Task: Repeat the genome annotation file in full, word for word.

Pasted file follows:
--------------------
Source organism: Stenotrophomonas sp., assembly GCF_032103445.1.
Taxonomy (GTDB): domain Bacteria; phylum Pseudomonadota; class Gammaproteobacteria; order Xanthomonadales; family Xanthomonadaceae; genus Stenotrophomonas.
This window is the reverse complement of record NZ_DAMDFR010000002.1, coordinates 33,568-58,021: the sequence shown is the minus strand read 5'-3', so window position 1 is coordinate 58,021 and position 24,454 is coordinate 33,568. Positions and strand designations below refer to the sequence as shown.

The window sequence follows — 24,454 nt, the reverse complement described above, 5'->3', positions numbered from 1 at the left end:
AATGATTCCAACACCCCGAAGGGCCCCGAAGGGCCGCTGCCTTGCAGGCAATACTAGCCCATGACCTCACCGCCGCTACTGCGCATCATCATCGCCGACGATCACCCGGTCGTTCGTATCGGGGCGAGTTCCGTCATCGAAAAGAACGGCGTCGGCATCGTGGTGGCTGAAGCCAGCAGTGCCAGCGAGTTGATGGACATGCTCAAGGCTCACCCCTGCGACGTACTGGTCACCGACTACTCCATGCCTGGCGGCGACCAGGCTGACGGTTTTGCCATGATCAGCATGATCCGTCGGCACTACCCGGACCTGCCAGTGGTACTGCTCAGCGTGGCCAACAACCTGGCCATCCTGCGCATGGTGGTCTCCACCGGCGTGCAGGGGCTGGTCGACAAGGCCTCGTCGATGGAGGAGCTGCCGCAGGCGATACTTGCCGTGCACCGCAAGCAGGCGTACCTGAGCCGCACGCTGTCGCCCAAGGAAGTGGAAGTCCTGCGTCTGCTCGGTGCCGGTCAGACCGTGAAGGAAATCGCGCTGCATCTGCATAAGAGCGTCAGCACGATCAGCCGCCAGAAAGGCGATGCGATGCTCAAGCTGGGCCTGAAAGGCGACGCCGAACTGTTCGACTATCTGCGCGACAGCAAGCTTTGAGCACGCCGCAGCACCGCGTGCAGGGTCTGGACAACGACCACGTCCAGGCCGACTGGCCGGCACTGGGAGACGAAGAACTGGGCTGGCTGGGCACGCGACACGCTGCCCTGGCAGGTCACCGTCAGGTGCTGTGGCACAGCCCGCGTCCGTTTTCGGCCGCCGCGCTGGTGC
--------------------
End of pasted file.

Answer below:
Source organism: Stenotrophomonas sp., assembly GCF_032103445.1.
Taxonomy (GTDB): domain Bacteria; phylum Pseudomonadota; class Gammaproteobacteria; order Xanthomonadales; family Xanthomonadaceae; genus Stenotrophomonas.
This window is the reverse complement of record NZ_DAMDFR010000002.1, coordinates 33,568-58,021: the sequence shown is the minus strand read 5'-3', so window position 1 is coordinate 58,021 and position 24,454 is coordinate 33,568. Positions and strand designations below refer to the sequence as shown.

The window sequence follows — 24,454 nt, the reverse complement described above, 5'->3', positions numbered from 1 at the left end:
AATGATTCCAACACCCCGAAGGGCCCCGAAGGGCCGCTGCCTTGCAGGCAATACTAGCCCATGACCTCACCGCCGCTACTGCGCATCATCATCGCCGACGATCACCCGGTCGTTCGTATCGGGGCGAGTTCCGTCATCGAAAAGAACGGCGTCGGCATCGTGGTGGCTGAAGCCAGCAGTGCCAGCGAGTTGATGGACATGCTCAAGGCTCACCCCTGCGACGTACTGGTCACCGACTACTCCATGCCTGGCGGCGACCAGGCTGACGGTTTTGCCATGATCAGCATGATCCGTCGGCACTACCCGGACCTGCCAGTGGTACTGCTCAGCGTGGCCAACAACCTGGCCATCCTGCGCATGGTGGTCTCCACCGGCGTGCAGGGGCTGGTCGACAAGGCCTCGTCGATGGAGGAGCTGCCGCAGGCGATACTTGCCGTGCACCGCAAGCAGGCGTACCTGAGCCGCACGCTGTCGCCCAAGGAAGTGGAAGTCCTGCGTCTGCTCGGTGCCGGTCAGACCGTGAAGGAAATCGCGCTGCATCTGCATAAGAGCGTCAGCACGATCAGCCGCCAGAAAGGCGATGCGATGCTCAAGCTGGGCCTGAAAGGCGACGCCGAACTGTTCGACTATCTGCGCGACAGCAAGCTTTGAGCACGCCGCAGCACCGCGTGCAGGGTCTGGACAACGACCACGTCCAGGCCGACTGGCCGGCACTGGGAGACGAAGAACTGGGCTGGCTGGGCACGCGACACGCTGCCCTGGCAGGTCACCGTCAGGTGCTGTGGCACAGCCCGCGTCCGTTTTCGGCCGCCGCGCTGGTGC